Alphabet Challenge: A

The Blogging from A to Z April Challenge 2021

The challenge is to blog the whole alphabet in April and write at least 100 words on a topic that corresponds to the letter of the day. 

Every day, excluding Sundays, I’m blogging about Places I Have Been. The last post will be on Friday, April 30 when I finally focus on the letter Z. 

AAunt Anna’s Apartments

Aunt Anna lived in an apartment above a florist shop in Linden, New Jersey. She didn’t drive but she could walk along Wood Street where Mom and Pop stores lined the road. Once, inside a large Polish deli where ropes of sausage hung on hooks from the ceiling, Aunt Anna insisted on buying smoked garlic Kielbasa for me to bring home to my Polish mother. 

When she moved to Carteret, she lost the vibrant neighborhood. But she also lost the long staircase she had to climb up to the second floor, the traffic noise from the street and isolation from her neighbors.

What she gained was a sun-lit, ground level one-bedroom apartment, closer to her grandchildren and great grandchildren, a quiet neighborhood with a front porch she shared with a woman who lived next door—a new friend. 

Aunt Anna, my Italian father’s sister, was the second youngest and now the only sibling still alive among her five brothers and five sisters. When I last visited, she was in her late 80’s, twenty years older than I. We laughed together as if contemporaries. Opening the bottle of Chianti I had brought, we played Mob Hits CD’s and shared a bag of potato chips. My husband never could understand how I craved potato chips with fine wine. “It’s in the genes,” I would tell him.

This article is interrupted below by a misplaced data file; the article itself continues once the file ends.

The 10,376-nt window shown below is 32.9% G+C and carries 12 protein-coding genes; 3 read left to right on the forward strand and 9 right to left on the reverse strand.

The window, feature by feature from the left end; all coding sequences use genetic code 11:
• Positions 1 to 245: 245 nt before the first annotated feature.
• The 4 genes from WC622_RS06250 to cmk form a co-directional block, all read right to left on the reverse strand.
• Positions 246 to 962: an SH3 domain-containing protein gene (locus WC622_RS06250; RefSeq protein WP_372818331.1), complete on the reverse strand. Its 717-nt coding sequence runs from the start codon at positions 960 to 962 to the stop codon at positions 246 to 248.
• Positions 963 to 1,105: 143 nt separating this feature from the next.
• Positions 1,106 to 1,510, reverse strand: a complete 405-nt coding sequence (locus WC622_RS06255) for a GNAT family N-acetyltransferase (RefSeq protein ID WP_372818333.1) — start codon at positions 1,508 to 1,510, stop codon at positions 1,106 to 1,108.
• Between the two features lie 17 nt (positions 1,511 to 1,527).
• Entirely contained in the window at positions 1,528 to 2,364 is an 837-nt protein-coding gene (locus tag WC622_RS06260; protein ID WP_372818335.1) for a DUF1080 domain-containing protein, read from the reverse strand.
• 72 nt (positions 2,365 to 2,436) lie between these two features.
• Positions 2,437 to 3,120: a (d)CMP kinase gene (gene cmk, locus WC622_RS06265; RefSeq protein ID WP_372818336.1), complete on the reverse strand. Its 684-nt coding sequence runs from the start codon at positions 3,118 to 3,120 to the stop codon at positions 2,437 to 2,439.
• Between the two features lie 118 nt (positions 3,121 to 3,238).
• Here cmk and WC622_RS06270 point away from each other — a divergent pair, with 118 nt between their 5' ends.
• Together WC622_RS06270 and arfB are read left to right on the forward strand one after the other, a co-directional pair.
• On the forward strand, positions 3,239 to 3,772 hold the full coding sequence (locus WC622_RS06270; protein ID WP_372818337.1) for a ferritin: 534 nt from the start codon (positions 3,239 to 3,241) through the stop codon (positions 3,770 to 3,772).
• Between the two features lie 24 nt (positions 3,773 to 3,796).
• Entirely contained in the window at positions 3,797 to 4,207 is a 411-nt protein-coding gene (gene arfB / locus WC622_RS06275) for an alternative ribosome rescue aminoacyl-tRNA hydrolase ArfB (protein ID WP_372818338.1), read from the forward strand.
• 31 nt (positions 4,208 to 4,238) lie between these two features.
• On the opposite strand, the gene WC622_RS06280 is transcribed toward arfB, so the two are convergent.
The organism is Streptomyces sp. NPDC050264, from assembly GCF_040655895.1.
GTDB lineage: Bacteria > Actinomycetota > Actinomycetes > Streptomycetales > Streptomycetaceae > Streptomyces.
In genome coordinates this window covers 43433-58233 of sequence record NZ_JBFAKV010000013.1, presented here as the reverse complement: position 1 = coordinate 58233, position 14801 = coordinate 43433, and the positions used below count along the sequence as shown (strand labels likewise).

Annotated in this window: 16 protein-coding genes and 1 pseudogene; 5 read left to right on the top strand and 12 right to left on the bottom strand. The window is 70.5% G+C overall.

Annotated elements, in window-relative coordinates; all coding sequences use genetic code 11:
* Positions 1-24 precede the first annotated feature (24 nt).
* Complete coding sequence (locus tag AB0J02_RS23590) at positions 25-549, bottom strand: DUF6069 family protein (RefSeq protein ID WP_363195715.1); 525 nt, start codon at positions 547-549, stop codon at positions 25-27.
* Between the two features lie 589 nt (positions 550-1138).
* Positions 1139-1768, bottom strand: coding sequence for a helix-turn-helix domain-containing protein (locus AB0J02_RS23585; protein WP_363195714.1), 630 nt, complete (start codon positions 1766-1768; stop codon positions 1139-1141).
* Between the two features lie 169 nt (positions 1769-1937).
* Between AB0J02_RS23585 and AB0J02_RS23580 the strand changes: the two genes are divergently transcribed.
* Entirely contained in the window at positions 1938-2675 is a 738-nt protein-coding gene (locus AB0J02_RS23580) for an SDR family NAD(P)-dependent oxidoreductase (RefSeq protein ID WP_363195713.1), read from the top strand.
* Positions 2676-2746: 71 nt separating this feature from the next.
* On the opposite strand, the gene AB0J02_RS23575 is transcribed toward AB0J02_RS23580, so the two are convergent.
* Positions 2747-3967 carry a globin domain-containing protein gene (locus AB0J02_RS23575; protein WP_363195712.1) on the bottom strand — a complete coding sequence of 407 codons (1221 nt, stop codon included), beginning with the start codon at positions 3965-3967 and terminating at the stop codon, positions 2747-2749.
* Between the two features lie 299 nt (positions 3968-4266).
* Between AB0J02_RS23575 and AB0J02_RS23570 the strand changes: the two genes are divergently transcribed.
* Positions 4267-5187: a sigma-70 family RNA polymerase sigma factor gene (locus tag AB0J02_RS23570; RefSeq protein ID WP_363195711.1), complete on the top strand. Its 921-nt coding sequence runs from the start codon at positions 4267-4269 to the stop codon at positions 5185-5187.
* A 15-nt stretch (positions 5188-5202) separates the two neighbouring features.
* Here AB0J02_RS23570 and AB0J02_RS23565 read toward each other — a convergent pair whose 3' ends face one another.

Aunt Anna and I sipped our wine, sitting side by side on the sofa, listening to the Italian songs from my childhood. As the music played, nostalgia filled us with sadness for family members who had long since died. 

Living in North Carolina, I planned another trip to New Jersey in a couple of years. I never made that trip. Aunt Anna died suddenly. 

What would I have done differently knowing on that last visit I would never see her again? Wine and potato chips, Italian music and reliving memories—not a thing. 

I miss her. 

By Marianna Crane

After a long career in nursing--I was one of the first certified gerontological nurse practitioners--I am now a writer. My writings center around patients I have had over the years that continue to haunt my memory unless I record their stories. In addition, I write about growing older, confronting ageism, creativity and food. My memoir, "Stories from the Tenth Floor Clinic: A Nurse Practitioner Remembers" is available where ever books are sold.


  1. Cherish the memories and tell the stories. I think your Aunt Anna would approve.


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